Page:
Comparison of Medea by Euripides, Jean Anouilh and Wesley Enouch

Topics: Indigenous Australians / Pages: 11 (2687 words) / Published: Jun 23rd, 2012
Medea Comparison
The Medea is a classic tragedy with its historical, cultural and social origins firmly in Ancient Greece. Since originally being written by Euripides, the play has been rewritten and reinterpreted by many different playwrights and directors throughout history. Each time the Meda has been re-imagined, it takes on different meaning, born from the context of the playwright and the message they wish to convey through this powerful play. This essay will cover the original play by Euripides, as well as the versions from Jean Anouilh and Wesley Enouch. It will discuss how the different contexts, historical, social and cultural, have shaped the play that was written and performed.

Euripides was born in Athens in 484 BC and died in 406 (Sparknotes on Medea n.d.). Euripides version of the Medea was originally written and first performed in 431 BC (McNamara 1999, p7). This was during the ‘Golden Age’ of Greek civilisation where Democracy, philosophy, medicine, and the alphabet (among others) was discovered (McNamara 1999, p7). During this time, the concept of tragic drama and theatre was conceived, and flourished in the city state, with Euripides being one of the most prolific and influential playwrights of his time (Sparknotes on Medea n.d.).

In this era, the Greek’s of Athens were always ‘at edge’ with the constant threat of war to their city state and allies (McNamara 1999, p7). Just before Euripides was born in 490 BC the Athenian’s won a decisive battle against the Persian’s, winning the right to pursue their free democratic ideals, as well as gaining dominance over the Mediterranean (McNamara 1999, p7). However towards the end of Euripides lifetime, Athens power and influence was wanning, with much of it being lost after a protracted defeat to Sparta during the Peloponnesian War (431 BC – 404 BC) (Sparknotes on Medea n.d.).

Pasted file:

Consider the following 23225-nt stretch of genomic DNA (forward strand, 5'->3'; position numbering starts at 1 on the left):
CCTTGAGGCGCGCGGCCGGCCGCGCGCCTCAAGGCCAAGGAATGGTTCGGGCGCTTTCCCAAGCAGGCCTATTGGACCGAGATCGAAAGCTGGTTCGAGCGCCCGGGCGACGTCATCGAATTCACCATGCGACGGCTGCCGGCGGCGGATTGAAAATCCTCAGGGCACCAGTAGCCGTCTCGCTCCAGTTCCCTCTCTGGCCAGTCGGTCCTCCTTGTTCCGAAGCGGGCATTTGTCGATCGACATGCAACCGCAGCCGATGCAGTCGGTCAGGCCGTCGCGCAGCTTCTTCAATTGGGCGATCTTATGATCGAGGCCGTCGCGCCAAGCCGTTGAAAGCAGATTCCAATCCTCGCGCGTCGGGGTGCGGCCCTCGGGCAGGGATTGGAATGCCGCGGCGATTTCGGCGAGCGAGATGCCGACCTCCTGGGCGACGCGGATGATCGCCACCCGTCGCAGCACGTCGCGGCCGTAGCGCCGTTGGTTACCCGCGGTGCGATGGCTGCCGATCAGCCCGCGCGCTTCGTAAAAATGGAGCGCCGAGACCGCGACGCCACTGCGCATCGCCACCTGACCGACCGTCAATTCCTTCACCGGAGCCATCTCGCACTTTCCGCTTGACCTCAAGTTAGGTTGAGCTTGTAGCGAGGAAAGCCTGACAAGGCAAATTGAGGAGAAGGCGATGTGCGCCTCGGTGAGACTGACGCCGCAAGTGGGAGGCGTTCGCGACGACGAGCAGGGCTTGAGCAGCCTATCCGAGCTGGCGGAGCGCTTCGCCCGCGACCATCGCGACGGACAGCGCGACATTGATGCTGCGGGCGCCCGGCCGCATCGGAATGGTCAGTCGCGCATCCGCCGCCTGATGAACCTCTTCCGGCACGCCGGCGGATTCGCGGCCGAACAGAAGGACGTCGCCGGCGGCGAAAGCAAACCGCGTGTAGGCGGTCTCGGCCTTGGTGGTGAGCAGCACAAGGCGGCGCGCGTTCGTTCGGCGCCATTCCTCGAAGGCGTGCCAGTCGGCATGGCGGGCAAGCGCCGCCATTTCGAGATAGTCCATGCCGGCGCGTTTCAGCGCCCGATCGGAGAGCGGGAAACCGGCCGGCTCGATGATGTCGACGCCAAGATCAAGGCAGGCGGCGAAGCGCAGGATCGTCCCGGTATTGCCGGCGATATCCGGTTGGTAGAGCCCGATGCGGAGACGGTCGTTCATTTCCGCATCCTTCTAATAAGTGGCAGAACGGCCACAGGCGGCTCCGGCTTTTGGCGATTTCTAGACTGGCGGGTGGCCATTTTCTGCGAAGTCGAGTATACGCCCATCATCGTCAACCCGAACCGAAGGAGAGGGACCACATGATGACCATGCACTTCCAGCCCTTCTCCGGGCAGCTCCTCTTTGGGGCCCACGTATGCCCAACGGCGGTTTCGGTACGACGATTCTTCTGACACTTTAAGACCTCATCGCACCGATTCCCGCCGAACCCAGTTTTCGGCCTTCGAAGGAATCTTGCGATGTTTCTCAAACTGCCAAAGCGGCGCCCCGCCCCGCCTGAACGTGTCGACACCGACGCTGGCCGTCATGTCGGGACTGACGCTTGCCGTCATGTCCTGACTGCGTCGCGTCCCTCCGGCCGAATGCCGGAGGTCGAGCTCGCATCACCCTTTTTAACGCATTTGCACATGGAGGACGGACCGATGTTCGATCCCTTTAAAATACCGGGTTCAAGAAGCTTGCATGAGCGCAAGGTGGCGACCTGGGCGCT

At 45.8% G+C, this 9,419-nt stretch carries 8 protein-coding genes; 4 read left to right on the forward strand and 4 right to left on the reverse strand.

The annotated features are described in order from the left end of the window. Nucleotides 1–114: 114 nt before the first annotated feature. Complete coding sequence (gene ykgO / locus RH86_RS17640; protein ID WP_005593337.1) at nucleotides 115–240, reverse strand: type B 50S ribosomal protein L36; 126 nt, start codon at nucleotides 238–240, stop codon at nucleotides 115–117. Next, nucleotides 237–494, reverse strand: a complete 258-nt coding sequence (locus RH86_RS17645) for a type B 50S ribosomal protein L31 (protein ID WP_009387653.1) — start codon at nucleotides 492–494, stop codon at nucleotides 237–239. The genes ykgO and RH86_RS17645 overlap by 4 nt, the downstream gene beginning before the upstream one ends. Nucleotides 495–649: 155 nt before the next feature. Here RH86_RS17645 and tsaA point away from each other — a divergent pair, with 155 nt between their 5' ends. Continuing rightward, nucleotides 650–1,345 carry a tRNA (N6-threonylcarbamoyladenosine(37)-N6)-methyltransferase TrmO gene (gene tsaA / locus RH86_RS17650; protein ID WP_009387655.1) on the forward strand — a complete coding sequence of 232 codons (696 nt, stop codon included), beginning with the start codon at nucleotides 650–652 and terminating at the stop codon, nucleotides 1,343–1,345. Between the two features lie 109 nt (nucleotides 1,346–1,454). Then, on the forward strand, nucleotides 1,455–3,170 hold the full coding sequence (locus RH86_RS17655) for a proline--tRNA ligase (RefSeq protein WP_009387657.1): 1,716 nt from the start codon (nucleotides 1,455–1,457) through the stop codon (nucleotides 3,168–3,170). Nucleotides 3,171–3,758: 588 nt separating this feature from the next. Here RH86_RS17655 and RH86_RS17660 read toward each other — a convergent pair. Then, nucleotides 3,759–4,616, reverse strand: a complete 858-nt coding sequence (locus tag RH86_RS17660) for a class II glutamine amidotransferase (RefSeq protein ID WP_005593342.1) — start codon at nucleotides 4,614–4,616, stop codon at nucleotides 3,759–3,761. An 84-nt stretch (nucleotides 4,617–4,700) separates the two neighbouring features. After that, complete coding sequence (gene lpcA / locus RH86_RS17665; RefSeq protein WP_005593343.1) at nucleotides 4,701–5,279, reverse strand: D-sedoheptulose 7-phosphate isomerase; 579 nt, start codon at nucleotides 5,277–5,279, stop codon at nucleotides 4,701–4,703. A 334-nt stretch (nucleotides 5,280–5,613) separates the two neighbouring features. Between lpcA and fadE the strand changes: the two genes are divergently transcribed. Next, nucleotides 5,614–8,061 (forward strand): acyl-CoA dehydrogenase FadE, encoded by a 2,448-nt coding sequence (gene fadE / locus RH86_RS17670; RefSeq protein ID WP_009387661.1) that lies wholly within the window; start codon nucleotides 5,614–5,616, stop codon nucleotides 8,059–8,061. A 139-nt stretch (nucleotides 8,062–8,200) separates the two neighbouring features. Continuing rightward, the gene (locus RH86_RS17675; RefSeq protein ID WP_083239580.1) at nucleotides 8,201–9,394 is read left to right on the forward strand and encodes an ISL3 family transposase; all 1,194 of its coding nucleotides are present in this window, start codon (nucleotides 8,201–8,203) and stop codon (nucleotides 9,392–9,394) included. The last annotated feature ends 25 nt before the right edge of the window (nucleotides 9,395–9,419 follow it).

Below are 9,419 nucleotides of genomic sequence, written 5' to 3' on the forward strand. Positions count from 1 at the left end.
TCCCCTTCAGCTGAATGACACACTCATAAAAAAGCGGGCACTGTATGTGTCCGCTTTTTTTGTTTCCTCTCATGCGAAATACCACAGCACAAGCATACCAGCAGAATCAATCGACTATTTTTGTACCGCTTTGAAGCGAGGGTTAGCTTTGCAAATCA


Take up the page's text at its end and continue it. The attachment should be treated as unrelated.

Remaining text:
Within Athens there was also some social upheaval which came in the form of younger thinkers challenging the notions of the



Bibliography: ‘A Film Review of Wesley Enoch’s Black Medea’, 2008. Writers Cafe. Retrieved on 25 June 2011, from http://www.writerscafe.org/writing/Ashleigh825/355074/ Arguelles, R ‘Beyond the Wounds of a Classic Taboo’, 2005. Sydney Morning Herald. Retrieved on 25 June 2011 from http://www.smh.com.au/news/Arts/Beyond-the-wounds-of-a-classic-taboo/2005/04/11/1113071910312.html ‘Biography: Wesley Enoch’, 2010 Hartnoll, P. 1998, The Theatre, A Concise History, Thames and Hudson, London ‘History of France, World War II’, 2011 McNamara, K. 1999, A Student’s Guide to Medea, Wizard Books, Ballarat. Pronko, L Roberts, J. 2005. ‘The Mother of all Tragedies’. The Age. Retrieved June 25 2011, from http://www.theage.com.au/news/Arts/The-mother-of-all tragedies/2005/05/12/1115843307936.html SparkNotes Editors, n.d SparkNotes Editors, n.d. SparkNote on Medea, SparkNotes LLC. Retrieved June 22, 2011, from http://www.sparknotes.com/lit/medea/ Wickham, G.1993, A History of the Theatre, Phaidon, London

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